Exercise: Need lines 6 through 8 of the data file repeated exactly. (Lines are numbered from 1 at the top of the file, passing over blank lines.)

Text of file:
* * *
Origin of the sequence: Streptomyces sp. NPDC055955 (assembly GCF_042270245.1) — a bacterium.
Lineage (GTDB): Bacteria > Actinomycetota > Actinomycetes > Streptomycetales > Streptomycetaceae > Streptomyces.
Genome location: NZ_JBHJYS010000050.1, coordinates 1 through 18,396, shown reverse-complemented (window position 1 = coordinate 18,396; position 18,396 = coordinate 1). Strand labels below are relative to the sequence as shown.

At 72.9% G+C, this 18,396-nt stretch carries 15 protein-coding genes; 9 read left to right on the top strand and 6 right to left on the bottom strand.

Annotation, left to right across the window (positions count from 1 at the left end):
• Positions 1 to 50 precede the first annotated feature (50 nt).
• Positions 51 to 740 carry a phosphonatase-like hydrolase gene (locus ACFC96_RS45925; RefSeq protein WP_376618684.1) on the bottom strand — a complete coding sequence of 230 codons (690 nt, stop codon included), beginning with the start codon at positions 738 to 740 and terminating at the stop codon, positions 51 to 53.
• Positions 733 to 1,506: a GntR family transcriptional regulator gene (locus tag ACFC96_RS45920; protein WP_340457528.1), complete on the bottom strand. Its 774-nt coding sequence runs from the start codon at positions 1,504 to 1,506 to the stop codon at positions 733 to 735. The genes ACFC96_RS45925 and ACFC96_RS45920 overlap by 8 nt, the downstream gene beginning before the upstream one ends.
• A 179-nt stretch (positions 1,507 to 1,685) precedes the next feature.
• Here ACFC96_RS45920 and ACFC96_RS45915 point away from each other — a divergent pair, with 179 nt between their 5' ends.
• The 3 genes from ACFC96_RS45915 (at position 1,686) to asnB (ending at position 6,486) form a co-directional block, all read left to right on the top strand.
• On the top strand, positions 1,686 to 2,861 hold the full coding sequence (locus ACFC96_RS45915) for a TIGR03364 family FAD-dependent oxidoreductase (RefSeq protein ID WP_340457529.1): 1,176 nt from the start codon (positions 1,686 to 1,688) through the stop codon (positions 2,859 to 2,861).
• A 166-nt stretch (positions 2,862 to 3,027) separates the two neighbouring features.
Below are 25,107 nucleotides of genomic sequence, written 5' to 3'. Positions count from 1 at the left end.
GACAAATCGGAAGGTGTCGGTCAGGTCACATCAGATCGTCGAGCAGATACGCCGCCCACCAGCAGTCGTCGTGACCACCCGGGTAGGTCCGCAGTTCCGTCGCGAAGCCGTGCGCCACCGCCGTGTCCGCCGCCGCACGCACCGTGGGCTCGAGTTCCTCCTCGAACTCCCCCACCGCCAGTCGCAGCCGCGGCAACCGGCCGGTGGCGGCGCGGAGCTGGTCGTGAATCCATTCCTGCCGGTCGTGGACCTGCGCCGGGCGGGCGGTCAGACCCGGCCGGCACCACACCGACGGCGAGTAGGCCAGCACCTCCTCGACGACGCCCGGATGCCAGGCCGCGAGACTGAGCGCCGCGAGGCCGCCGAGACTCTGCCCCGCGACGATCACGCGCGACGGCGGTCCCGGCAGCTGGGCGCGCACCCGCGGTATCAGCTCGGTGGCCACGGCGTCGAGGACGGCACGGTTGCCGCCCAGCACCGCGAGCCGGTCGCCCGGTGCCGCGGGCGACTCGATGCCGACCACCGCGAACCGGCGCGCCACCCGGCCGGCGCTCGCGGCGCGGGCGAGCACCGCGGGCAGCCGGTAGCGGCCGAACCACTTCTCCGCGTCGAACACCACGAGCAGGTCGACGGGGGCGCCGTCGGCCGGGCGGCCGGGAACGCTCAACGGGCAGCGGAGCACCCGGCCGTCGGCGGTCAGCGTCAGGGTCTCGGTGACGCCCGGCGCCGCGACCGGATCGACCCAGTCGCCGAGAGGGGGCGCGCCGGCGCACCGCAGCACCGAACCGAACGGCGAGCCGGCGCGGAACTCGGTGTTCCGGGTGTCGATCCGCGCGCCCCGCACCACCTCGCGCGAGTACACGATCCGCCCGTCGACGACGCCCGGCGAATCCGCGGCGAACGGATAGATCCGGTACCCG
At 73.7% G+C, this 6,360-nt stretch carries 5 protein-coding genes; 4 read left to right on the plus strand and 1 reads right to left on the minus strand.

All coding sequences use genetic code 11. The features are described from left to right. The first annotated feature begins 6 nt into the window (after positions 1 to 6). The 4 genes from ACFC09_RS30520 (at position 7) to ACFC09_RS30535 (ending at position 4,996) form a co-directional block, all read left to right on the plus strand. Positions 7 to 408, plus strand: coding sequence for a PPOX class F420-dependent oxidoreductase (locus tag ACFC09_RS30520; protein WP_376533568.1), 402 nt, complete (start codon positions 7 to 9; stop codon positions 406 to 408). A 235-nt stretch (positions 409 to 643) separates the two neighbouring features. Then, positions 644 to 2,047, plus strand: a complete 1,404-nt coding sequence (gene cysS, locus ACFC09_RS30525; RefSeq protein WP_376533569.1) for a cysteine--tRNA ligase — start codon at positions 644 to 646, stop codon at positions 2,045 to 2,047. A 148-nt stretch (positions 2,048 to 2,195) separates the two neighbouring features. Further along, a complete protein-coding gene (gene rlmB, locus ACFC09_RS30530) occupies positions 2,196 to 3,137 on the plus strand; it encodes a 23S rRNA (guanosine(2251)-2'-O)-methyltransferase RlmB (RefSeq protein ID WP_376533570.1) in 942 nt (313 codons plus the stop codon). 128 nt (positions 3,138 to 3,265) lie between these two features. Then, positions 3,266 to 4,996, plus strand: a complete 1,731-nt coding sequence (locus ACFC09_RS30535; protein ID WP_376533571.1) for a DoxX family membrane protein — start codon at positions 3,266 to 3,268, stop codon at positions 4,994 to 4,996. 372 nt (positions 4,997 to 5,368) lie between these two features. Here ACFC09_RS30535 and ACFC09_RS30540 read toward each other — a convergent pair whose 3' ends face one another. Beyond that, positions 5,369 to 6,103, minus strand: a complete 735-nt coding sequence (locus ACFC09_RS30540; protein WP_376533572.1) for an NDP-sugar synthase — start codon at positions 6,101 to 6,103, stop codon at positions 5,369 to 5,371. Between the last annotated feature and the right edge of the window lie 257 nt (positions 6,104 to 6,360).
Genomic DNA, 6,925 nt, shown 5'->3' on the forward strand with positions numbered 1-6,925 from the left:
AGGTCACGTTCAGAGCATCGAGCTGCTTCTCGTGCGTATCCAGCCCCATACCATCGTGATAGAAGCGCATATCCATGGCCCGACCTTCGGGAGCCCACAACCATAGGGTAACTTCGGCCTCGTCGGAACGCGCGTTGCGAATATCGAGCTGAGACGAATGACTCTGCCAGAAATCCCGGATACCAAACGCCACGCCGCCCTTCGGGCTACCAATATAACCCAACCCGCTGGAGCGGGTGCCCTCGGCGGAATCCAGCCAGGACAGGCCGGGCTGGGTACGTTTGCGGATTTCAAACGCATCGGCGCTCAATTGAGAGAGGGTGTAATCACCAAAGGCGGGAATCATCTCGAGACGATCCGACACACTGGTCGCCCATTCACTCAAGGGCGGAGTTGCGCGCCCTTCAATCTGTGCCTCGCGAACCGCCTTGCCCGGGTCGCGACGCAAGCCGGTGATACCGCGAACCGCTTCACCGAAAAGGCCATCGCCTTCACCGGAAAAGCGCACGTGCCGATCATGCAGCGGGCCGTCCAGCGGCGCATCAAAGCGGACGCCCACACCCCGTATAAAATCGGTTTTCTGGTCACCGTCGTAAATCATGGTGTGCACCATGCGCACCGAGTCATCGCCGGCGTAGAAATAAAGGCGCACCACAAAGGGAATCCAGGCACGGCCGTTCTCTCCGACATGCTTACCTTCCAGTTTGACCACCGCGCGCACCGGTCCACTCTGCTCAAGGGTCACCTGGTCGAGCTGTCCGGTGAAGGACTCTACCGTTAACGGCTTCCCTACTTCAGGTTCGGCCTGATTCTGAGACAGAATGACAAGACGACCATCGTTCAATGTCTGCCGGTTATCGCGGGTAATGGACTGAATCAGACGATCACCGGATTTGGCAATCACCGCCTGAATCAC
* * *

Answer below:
• Positions 1 to 50 precede the first annotated feature (50 nt).
• Positions 51 to 740 carry a phosphonatase-like hydrolase gene (locus ACFC96_RS45925; RefSeq protein WP_376618684.1) on the bottom strand — a complete coding sequence of 230 codons (690 nt, stop codon included), beginning with the start codon at positions 738 to 740 and terminating at the stop codon, positions 51 to 53.
• Positions 733 to 1,506: a GntR family transcriptional regulator gene (locus tag ACFC96_RS45920; protein WP_340457528.1), complete on the bottom strand. Its 774-nt coding sequence runs from the start codon at positions 1,504 to 1,506 to the stop codon at positions 733 to 735. The genes ACFC96_RS45925 and ACFC96_RS45920 overlap by 8 nt, the downstream gene beginning before the upstream one ends.